AUGUST 7, 2006, HOMILY: JEREMIAH 28: 1-17; MATTHEW 14:13-21

JESUS TOOK THE FIVE LOAVES AND TWO FISH, LOOKED UP TO HEAVEN, BLESSED AND BROKE THEM, AND GAVE THE LOAVES TO HIS DISCIPLES. Todayís Gospel passage reveals both the humanity of Jesus and the unique powers at his disposal in his capacity as Godís beloved son. He had just learned of the murder of his forerunner, John the Baptist, and was shaken by the news. He sought to come to terms with the new situation it created for himself and to assimilate the meaning it held for his own mission, and so arranged to go apart with his chosen disciples into a quiet, solitary place. If John, so upright, so visibly sent by God and faithfully bearing testimony to Godís honor that he was held in esteem by the people, suffered such a fate, did it not imply a similar destiny for Jesus himself? Was it not this realization that moved our Lord to enter into solitude and withdraw for a time from public notice?

But matters were not to work out as he planned. The crowds, having discovered his special powers of healing, saw in him an answer to their hopes and divining his intent preceded him to the sought for solitude, turning it into a place of encounter. What Jesus encountered instead of the quiet solitude he had been seeking was human poverty and misery. His reaction was not impatience and frustration but compassion. Matthew tells us that "He was moved with pity and cured their sick." Concern for himself, his own future fell away before the suffering and spiritual need. This was the context in which our Lord decided to reveal the special power he possessed over bread. A careful reading of this text shows that Matthew intends it to be a preview of the Last Supper, so many words he employs are common to both accounts as are the gestures of our Lord similarly described at both places.

Naturally, only those who truly believe in the divinity of our Lord will accept this account of the multiplication of loaves at face value, as having taken place, in its essentials, just the way Matthew describes it. Any number of learned exegetes have sought to explain away the miraculous element here. Such rationalistic prejudice permeates the academic world today in regard to the fundamental realities of our human condition, beginning with the nature and origin of the cosmos itself and extending to the concept they form of human nature as consisting in a complex, highly organized system of biochemical sub-units. Such a concept cannot account for what is most specific to the human person including reflective consciousness, love and the exercise of freedom among other spiritual realities such as the sense of human rights. It is rather an act of faith that chooses to believe that only matter is real, and functions according to intrinsic principles that determine its limits and explain its function. The same spirit of denial of transcendent powers manifested itself, already, St. John tells us, at the time Jesus multiplied the loaves and fed the crowd. Many who had followed him ceased to believe, saying that Jesusí assertion that he would give his flesh and blood as life-giving food, was too much for them to accept.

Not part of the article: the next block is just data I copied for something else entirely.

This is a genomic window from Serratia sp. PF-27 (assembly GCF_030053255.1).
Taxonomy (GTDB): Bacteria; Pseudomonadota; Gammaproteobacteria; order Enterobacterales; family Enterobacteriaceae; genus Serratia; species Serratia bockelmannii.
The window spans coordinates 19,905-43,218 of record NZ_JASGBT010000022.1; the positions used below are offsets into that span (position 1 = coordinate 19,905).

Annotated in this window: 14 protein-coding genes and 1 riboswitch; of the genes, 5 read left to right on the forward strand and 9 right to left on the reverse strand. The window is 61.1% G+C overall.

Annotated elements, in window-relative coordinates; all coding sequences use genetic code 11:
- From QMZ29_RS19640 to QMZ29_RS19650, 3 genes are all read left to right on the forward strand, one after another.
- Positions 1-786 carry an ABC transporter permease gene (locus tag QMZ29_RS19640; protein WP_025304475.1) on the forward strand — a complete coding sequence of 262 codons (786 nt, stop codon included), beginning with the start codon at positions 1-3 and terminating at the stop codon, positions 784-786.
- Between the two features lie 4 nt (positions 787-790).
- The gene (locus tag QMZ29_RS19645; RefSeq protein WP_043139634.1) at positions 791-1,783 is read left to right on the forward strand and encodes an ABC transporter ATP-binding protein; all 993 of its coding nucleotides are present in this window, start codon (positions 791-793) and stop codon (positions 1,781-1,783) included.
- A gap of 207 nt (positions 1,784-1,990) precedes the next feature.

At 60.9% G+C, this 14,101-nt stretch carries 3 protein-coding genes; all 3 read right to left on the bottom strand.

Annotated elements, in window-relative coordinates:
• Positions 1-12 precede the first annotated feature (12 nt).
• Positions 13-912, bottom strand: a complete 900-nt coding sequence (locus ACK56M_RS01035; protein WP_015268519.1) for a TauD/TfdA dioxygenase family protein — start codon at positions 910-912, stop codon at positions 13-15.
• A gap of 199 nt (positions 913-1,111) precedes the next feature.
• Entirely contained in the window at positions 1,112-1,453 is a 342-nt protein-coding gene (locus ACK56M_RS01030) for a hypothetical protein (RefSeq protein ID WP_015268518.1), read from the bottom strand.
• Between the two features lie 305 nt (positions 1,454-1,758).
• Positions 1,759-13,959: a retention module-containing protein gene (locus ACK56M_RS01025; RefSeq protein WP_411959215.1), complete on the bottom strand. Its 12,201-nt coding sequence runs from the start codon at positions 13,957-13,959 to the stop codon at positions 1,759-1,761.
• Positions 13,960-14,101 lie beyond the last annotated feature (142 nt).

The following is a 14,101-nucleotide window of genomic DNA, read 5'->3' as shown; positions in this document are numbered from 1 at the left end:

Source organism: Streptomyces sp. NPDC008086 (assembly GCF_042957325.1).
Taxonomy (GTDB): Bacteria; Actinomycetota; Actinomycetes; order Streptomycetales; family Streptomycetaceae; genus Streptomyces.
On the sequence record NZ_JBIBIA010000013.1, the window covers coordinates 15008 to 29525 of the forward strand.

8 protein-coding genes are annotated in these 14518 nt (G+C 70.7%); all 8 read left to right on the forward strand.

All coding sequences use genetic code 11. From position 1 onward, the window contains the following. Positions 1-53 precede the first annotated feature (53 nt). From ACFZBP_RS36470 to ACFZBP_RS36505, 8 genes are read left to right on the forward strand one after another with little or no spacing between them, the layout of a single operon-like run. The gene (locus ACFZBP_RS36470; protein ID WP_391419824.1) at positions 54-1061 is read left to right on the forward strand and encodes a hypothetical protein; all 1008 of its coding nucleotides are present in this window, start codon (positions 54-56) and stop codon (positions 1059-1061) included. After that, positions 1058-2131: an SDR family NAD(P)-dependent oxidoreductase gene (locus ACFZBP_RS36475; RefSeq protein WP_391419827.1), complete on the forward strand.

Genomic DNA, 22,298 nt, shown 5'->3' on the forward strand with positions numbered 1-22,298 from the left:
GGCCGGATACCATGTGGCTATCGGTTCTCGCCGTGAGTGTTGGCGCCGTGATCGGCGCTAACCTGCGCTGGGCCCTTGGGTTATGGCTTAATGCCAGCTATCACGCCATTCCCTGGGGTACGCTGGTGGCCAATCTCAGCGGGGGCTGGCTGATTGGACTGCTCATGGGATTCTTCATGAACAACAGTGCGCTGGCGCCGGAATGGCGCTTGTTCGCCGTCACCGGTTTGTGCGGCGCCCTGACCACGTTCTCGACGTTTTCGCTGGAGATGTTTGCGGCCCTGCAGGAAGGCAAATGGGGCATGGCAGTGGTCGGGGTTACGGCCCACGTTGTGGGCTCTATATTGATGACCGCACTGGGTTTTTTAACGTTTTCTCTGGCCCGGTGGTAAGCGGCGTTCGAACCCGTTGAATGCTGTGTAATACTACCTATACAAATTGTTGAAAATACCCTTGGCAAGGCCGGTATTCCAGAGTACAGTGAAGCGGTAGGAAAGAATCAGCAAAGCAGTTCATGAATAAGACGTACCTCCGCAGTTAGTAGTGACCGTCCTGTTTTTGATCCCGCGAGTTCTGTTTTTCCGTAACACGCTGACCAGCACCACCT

Faith in our Lord as Son of God and Savior of the world is a gift offered by grace that can be received only through a deliberate choice. If we believe that God created the cosmos out of nothing through his co-equal Word, then we find no difficulty in believe he can multiply bread and feed a multitude with a few loaves. Nor do we find it problematical to believe that bread becomes the glorified, living body of Christ in the Eucharist, and that it is a gracious source of spiritual nourishment. More, we firmly hold that it is a source of eternal life, as our Lord himself forcibly stated: "anyone who eats this bread will live forever." (John 6:58)

Todayís Gospel, then, is an invitation to renew and deepen our faith in the Lord Jesus as the Word of God made flesh, with power not only to multiply bread but to give us that bread of the Spirit which he himself is, and which comes down from heaven for the life of those who put their faith and trust in Him.

 

 Abbot John Eudes Bamberger

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